Overall: While Gonzalez’s athleticism was superior on the football field, it was neutralized in this game. Gonzalez was only 1-for-4 for 4 points this game, struggling against Carolina’s size. While using his strength and aggressiveness to get to the line six times, his touch was not there. With that said, Gonzalez showed some nice court awareness at points. He was a hustle player who was more than a football player playing basketball in this one regard: he was not out there to be a hatchet man. He had some game and skills; however, limited and suited to a bench as opposed to a starting role in such an environment. While outclassed in 27 minutes this game, Gonzalez was a decent option coming off the bench, a great fourth or fifth big on a squad. With that said, he was not a pro-level talent in hoops. As for football, that would not be the case, as Gonzalez developed into arguably the greatest tight end of all time.
With Gonzalez’s game analyzed, here’s a quick summary of the Cal-Carolina tilt.
Game Summary: Carolina had its best start in its three tournament games, leading
19-10 and then 28-21 with two minutes to go. However, the Tar Heels had another sloppy end to the first half, as was the case against Fairfield and Colorado. California rallied to cut the game to two points at the half, and the Bears exploded out of the halftime gates to eventually lead by seven points. With Carolina on the ropes, Antawn Jamison saved this game from @52:46 to @59:16, as the Tar Heels used an 8-0 run to take a 46-45 lead with less than 8 minutes to go. While California would fight, the Tar Heels would be too much once rolling, using a late 17-6 run to win this game 63-57.
Game Observations: Here are 10 observations on this game.
1. I remember watching the second half of this game in Chicago, which was showing the Providence – UT Chattanooga game. I was rooting for Carolina and very nervous that California was going to win in the second half.
2. For some reason, I remember this game being boring. Reviewing it last night, that was not the case. This game was highly entertaining, tense and fun, thanks in large part to…
3. The California crowd was awesome from start to finish. This game had a much different feel than the game before it, a quiet Louisville victory against Texas.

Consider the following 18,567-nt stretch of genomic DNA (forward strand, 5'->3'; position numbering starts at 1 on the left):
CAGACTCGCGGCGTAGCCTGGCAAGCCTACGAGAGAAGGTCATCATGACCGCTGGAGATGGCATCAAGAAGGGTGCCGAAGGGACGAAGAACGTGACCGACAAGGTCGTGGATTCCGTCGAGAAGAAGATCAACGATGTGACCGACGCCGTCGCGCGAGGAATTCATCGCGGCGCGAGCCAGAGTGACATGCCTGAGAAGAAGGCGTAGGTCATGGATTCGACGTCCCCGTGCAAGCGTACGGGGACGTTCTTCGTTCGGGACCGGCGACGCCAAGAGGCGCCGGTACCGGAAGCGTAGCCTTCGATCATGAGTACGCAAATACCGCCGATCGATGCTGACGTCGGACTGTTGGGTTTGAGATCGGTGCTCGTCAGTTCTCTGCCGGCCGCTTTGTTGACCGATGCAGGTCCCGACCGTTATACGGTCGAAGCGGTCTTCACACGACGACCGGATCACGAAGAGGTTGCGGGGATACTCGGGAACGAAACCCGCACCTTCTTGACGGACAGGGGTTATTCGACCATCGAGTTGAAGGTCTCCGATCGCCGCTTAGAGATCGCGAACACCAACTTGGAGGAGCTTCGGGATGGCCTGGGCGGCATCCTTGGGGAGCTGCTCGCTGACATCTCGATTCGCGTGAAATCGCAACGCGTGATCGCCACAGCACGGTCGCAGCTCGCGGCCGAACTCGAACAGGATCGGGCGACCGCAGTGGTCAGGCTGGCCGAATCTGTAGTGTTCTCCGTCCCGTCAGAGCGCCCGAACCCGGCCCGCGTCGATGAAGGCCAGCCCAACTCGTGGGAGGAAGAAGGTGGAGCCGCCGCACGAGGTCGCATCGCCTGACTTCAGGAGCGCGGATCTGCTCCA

4. While I wrote in my Louisville-Texas post that Johnson and Buckner lacked energy, the duo was great in this game, perhaps due to the atmosphere of this game. Nowadays Johnson doesn’t need much atmosphere to make a game sound exciting. Back in 1997, he was still developing this excellent skill.
5. This California team was tough and fun to watch, from shooting guard Randy Duck playing with no fear to Sean Marks coming off the bench to hit three big three-point shots in the second half to Grigsby and Stewart playing athletically under the boards to point guard Prentice McGruder playing recklessly at points to Gonzalez battling despite his struggles.
6. I would have loved to have seen this game if California had Gray.
7. Man, Braun seemed like a coach on the rise at this time. After replacing Todd Bozeman, he would coach Cal for 12 seasons, winning the NIT In 1999 and reaching the NCAA Tournament four more times. None of his Cal teams would get as far as this 1996/1997 team, his first at Cal. Braun would later coach at Rice for six seasons.
8. After watching North Carolina’s first two games, it was easy to tell that Carolina came out with less pressure now that Dean Smith had won his record-setting 877th game.
9. This game was when I became sold on Jamison, even when his pro career started off slowly. Jamison dominated the last 10 minutes of this victory.
10. The Carrier Dome is a great site for NCAA Tournament games. I just loved the atmosphere of the arena in this game. I suggest watching this game from the end of the first half (around @30:42) throughout the second half. It was quite exciting.